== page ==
Martin Lewis warns Government against ‘catastrophising’ workers’ finances
Workers may endure a catastrophic impact on their finances and end up permanently worse off if they cannot access short-term support to get through the coronavirus pandemic, consumer champion Martin Lewis has told MPs.
The MoneySavingExpert com founder said it would be “short-sighted” of the state not to support people, who may work in sectors such as hospitality or travel, who were perfectly financially independent before the pandemic struck.
Mr Lewis was being asked by MPs on the Treasury Committee about coronavirus support measures such as the furlough scheme, and those who may not meet the requirements to access certain support.
Mr Lewis told the Treasury Committee the pandemic had produced several categories of people in society, including some who had found themselves better off.
He said a group that needed to be focused on “is the people who were able to support themselves before, who were perfectly financially independent without mainstream support from the state, who were in businesses and sectors like travel or events or entertainment or hospitality”.
“And who solely because of this pandemic are not able to support themselves,” he added.
“And my concern is it would be short-sighted of the state to provide them with no support at all, so they continue to languish, and they move into that category of people who will permanently be in financial trouble and permanently need to be a burden on the state.”
Mr Lewis continued: “We need to get people over this hump, and then back to their jobs, back working, back paying taxes, back contributing to society.
“That is why this excluded group is so important, because the vast majority of them were perfectly financially self-sufficient before and will be again in the future.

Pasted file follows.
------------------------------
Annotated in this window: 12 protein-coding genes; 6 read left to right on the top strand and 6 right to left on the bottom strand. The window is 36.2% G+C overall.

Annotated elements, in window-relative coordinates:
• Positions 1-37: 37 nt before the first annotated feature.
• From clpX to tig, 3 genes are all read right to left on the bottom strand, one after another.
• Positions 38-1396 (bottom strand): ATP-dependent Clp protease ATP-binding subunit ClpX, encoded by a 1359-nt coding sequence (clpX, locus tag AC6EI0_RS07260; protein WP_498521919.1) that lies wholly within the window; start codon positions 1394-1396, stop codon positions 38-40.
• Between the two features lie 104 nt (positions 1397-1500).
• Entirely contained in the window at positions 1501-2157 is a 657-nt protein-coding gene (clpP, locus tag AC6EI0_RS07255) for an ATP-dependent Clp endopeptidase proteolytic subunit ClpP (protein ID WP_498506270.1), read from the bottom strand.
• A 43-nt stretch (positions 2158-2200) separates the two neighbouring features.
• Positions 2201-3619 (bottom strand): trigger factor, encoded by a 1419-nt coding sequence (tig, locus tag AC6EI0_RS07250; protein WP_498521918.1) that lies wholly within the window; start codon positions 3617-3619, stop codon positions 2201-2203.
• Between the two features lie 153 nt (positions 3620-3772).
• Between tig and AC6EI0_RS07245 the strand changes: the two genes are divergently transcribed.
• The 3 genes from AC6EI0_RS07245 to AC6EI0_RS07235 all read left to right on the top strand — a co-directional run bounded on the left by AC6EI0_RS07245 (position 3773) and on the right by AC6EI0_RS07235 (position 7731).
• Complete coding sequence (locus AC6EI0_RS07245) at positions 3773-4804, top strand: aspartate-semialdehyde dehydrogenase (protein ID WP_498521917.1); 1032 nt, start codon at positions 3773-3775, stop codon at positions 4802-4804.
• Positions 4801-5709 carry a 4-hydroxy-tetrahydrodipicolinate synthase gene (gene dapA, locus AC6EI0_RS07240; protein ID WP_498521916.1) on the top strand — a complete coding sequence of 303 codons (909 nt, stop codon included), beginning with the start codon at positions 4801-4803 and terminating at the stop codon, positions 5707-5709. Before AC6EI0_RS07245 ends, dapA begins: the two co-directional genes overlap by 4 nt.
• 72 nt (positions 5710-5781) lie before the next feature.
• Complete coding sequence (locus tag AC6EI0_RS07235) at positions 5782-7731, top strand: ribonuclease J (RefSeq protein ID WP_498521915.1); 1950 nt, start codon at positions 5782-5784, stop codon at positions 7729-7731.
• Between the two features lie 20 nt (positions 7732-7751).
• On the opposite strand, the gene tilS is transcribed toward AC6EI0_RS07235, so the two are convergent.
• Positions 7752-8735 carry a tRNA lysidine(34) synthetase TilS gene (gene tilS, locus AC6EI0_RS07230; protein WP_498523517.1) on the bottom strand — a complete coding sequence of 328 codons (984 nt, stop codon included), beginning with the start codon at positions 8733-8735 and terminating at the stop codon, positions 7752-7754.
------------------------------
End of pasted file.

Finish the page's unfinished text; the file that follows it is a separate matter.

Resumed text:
“But we may catastrophise their finances if we don’t give them support in the short-term.”
Mr Lewis also warned that the number of “mortgage prisoners” could be set to spike.
Current mortgage prisoners tend to have had loans with now-defunct lenders which were sold on to professional debt buyers with no other mortgage products, leaving them trapped on high interest rates.
There are an estimated 250,000 mortgage prisoners, but Mr Lewis said he would not be surprised if the total was several times this in around 18 months’ time.
The numbers could be pushed up by people whose buildings have cladding and they are struggling to get mortgages due to safety concerns; and by people who only have small deposits at a time when low deposit mortgages are harder to come by; as well as by people impacted financially by coronavirus who may be unable to pay their mortgages after they have had six-month payment holidays, he said.
“We’ve got 250,000 mortgage prisoners now, but I dread to think how many we will have in a year-and-a-half,” he said.
“It wouldn’t surprise me if it was four or five times that number.”
Mr Lewis also expressed concerns about overdraft charges and buy now, pay later schemes.
Overdraft providers have been told by the Financial Conduct Authority (FCA) that they should provide borrowers who are still struggling due to coronavirus with support which is tailored to their needs.
But Mr Lewis said he was concerned that targeted help was discretionary and could depend on which lender someone was with.
He said it was important to make sure there was not a “lottery of treatment” within the targeted support.
Mr Lewis described overdrafts as “the worst form of high street debt” as many rates were now clustered around 40%.
He also said there was an “explosion” of buy now, pay later schemes, many of which were aimed at younger adults.
He said he was aware the regulator and the Government were focusing in on the issue but added: “My issue is just like with payday loans, it will be too late. We are in the explosion of this form of credit today.”
He said: “I would call for maximum speed to move this into the regulatory environment …
“Our political classes have failed if we regulate in two years’ time – two months’ time would be alright.”
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